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Head to ‘Noodle Art’ in Monterey Park to Taste One of the ‘Eight Strange Wonders of Shaanxi, China’ in the SGV

Photo via @noodleartmontereypark/IG.

[dropcap size=big]B[/dropcap]iang-biang is the distinct sound you’re bound to hear when cruising the bustling streets of Xi’an in Central China. It’s the slappity-slap of fresh noodles being beaten and stretched from a blob of wheat dough on a stainless steel kitchen surface. After a couple of very loud biang-biangs! The noodles are gently cooked for your slurping pleasure. 

Biangbiang is also the Chinese onomatopoeic word describing the hand-crafted production of Shaanxi province’s famous, crazy wide, long noodles that you could probably double as a cummerbund–in fact, sometimes it’s called belt noodles.

Straight from Xi’an, China, comes Noodle Art, a new restaurant in Monterey Park specializing in biangbiang noodles and other regional must-eats. Noodle Art’s chef/owner Xibao Wen has been cooking for the people of his province of Shaanxi since 1985 while working in his two other restaurants based in Xi’an. This is Wen’s first venture into the U.S., and he did it during a lingering pandemic, replacing a defunct Sichuan restaurant in a Monterey Park strip mall. 

Noodle Art’s chef/owner Xibao Wen has been cooking for the people of his province of Shaanxi since 1985
Yongge Du, noodle master. Photo by Eddie Lin for L.A. TACO.
Noodle Art’s chef/owner Xibao Wen has been cooking for the people of his province of Shaanxi since 1985.

Noodle Art brings its original Xi’an menu to the SGV while deleting a few of the lesser-known (to Americans) Shaanxi choices and doubles down on the noodle options: the famous biangbiang noodles varnished with chili oil and fortified with braised pork and mixed vegetables, soups brimming of biangbiang noodles customized by braised mutton, spicy beef, or shredded pork, and also a satisfying stir-fry of hand-rolled noodles that are extra long, smooth, sleek, and perfect for slurping.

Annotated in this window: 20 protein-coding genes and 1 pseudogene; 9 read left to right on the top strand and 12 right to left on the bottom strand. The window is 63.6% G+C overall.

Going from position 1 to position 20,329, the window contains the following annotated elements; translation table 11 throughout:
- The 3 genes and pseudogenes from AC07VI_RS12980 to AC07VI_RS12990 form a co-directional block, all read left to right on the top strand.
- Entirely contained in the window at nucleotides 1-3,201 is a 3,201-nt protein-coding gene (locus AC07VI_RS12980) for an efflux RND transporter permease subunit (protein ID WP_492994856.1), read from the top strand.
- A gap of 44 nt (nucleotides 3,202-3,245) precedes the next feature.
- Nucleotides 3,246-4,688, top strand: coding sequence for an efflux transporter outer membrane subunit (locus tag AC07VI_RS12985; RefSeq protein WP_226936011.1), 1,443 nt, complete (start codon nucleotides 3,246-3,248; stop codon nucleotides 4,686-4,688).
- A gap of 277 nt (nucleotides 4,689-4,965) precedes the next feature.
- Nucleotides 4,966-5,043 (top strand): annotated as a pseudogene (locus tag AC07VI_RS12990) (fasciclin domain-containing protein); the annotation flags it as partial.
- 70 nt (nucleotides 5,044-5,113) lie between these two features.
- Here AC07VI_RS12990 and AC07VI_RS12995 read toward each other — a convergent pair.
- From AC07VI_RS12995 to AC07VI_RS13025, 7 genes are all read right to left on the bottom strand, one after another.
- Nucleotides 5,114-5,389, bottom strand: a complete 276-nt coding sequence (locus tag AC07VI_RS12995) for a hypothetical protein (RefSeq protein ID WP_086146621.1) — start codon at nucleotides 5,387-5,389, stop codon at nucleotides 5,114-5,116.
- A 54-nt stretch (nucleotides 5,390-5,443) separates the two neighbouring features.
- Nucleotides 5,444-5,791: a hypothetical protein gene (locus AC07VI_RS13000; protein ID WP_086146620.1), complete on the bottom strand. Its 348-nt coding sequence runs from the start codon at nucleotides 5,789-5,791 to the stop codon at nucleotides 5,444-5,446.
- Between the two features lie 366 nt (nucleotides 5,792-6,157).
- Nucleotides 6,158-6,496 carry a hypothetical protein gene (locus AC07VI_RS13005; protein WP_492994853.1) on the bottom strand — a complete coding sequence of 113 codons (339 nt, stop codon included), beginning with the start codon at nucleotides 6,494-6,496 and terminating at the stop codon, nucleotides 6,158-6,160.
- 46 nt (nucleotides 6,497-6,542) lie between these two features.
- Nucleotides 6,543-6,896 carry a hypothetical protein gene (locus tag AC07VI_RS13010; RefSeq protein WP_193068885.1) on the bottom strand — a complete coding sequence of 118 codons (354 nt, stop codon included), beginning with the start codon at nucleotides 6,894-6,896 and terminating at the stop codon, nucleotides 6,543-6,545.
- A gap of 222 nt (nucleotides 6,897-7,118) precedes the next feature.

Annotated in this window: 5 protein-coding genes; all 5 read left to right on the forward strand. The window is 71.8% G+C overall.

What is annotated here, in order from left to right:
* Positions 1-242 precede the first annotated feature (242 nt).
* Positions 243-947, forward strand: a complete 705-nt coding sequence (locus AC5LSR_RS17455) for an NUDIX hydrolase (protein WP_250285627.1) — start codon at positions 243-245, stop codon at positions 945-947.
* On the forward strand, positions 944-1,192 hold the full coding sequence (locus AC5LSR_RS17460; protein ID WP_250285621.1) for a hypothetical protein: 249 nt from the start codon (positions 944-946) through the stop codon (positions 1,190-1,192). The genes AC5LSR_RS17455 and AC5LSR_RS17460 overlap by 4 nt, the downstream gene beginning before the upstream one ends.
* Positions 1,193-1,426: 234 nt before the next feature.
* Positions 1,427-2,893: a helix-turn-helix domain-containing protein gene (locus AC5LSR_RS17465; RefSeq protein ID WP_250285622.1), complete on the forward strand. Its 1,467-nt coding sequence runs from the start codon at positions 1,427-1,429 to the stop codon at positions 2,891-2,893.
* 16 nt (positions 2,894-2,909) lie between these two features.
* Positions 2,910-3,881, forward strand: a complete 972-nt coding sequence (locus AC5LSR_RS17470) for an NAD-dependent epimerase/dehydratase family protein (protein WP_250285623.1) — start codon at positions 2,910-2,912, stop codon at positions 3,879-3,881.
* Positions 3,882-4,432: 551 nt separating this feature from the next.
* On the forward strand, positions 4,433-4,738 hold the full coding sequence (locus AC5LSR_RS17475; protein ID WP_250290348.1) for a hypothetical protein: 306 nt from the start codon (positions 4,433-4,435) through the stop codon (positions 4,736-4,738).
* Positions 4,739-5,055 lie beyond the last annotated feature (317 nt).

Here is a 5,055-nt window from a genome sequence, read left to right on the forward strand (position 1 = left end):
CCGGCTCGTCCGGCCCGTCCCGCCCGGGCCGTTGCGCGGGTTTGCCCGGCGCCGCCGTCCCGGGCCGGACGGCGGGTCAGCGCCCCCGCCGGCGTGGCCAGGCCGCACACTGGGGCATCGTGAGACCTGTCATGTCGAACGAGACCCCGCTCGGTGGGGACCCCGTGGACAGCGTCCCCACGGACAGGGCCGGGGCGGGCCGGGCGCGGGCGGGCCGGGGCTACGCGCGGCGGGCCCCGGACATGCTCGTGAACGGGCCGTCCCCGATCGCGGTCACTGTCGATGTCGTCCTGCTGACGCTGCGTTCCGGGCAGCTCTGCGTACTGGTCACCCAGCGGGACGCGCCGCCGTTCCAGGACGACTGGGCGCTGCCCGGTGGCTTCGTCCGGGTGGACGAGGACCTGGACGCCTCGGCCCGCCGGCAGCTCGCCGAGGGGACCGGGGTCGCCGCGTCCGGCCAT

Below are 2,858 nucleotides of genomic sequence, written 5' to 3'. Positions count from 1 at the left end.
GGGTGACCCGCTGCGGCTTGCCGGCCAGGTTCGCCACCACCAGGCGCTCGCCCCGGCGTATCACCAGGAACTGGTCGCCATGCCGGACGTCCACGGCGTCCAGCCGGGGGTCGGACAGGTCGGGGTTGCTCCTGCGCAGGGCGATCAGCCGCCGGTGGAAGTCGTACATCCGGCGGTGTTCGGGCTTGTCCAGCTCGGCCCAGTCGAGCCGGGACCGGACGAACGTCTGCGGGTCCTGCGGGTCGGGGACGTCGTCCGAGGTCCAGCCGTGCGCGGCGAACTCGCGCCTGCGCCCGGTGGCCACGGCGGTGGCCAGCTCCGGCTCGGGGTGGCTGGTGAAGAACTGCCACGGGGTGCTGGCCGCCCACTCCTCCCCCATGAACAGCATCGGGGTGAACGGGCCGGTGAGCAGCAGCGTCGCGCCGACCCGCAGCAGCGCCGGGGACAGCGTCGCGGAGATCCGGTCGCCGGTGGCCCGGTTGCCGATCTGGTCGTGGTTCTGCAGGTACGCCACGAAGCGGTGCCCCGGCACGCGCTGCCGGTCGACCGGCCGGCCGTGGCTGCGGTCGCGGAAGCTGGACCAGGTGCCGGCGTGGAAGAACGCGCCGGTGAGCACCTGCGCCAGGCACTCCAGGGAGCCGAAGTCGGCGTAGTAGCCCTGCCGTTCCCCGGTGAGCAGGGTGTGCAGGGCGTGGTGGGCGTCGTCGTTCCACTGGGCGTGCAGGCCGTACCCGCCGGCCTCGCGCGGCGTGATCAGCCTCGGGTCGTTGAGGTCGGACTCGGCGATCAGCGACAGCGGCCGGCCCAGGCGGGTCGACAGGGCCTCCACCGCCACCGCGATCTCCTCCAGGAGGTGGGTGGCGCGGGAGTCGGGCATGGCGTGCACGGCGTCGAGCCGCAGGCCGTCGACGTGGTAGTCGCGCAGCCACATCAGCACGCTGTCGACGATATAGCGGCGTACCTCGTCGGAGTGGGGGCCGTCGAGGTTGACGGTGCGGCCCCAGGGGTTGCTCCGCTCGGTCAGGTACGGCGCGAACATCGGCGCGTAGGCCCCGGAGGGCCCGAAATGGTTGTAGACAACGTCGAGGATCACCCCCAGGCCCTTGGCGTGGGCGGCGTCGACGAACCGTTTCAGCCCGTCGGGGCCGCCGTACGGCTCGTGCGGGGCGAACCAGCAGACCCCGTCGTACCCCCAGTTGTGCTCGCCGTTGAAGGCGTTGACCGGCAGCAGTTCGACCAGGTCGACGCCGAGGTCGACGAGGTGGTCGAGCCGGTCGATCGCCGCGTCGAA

Monterey Park’s latest noodles are considered one of the “eight strange wonders of Shaanxi,” which is a lot to live up to when you consider that the mighty Terracotta Army also claims the area. The noodle’s impressive width–with some variations of biangbiang being as wide as St. Nick’s belt–is what brings all the noodle fans to the yard. The noodles are commonly closer to pappardelle in dimension, as they are at Noodle Art. 

You’ll know immediately if it’s fresh-made from its bouncy bite to the sky-high noodle pulls you can achieve without snapping a single strand.

After a quick boil, the ribbon-like noods are doused with searing oil, effectively transforming the noodle’s toppings of tomato with egg, diced veggies, meat bits, and chili pepper flake and powder into a chunky sauce. (Biangbiang is also known as You Po Che Mien or “oil splashed pulled-noodles.”) Next, give the pile a good stir to blend all the toppings, fusing everything for the ideal slurp. This mouthwatering style is essentially the most popular version of biangbiang noodles. 

There’s also a basic version that’s simply noodles and chili oil. But, L.A. TACO’s legion of hardcore eaters knows every hometown dish has multiple interpretations and favorite styles (cumin lamb is hard to beat). Biangbiang can be simple or complicated (much like its Chinese character, which requires 56 brush strokes to complete), but the one thing it absolutely must be is freshly pulled and torn. Biangbiang isn’t made a day in advance and never ever comes from a package. You’ll know immediately if it’s fresh-made from its bouncy bite to the sky-high noodle pulls you can achieve without snapping a single strand.

Soup handmade noodles.
Soup handmade noodles. Photo by Eddie Lin for L.A. TACO.

Although Noodle Art certainly isn’t a Chinese Halal or Hui cuisine restaurant, manager Steven Zhang explained, “Some of our food is influenced by the Muslim Quarter.” This popular Xi’an food destination is known to attract seekers of such delights as Chinese cumin lamb hamburger (a saucy stuffing of sliced lamb sandwiched between a flatbread bun), yangruo paomo, aka flatbread soaked in lamb soup, and lamb kebab–all of which are available at Noodle Art. Lamb and mutton are well-represented on the menu because of the strong culinary and cultural impact of Northwestern China’s sizeable Muslim population. Xi’an was the eastern terminus on the legendary Silk Road, making it a base for cuisine that melds flavors, ingredients, and foods from places outside of China, particularly the Middle East.

For Noodle Art’s chef Wen, food is an art form on the level of the great impressionist painters like Van Gogh. Paraphrasing a passage from the book A Feast of Floyd, Wen said, “Once you do the shopping and have good ingredients, the love of cooking, love for those you invite to your table, once you have this combination of things, you can be an artist. I am a noodle artist.”

Noodle Art is at 117 N Lincoln Ave Monterey Park, CA 91755

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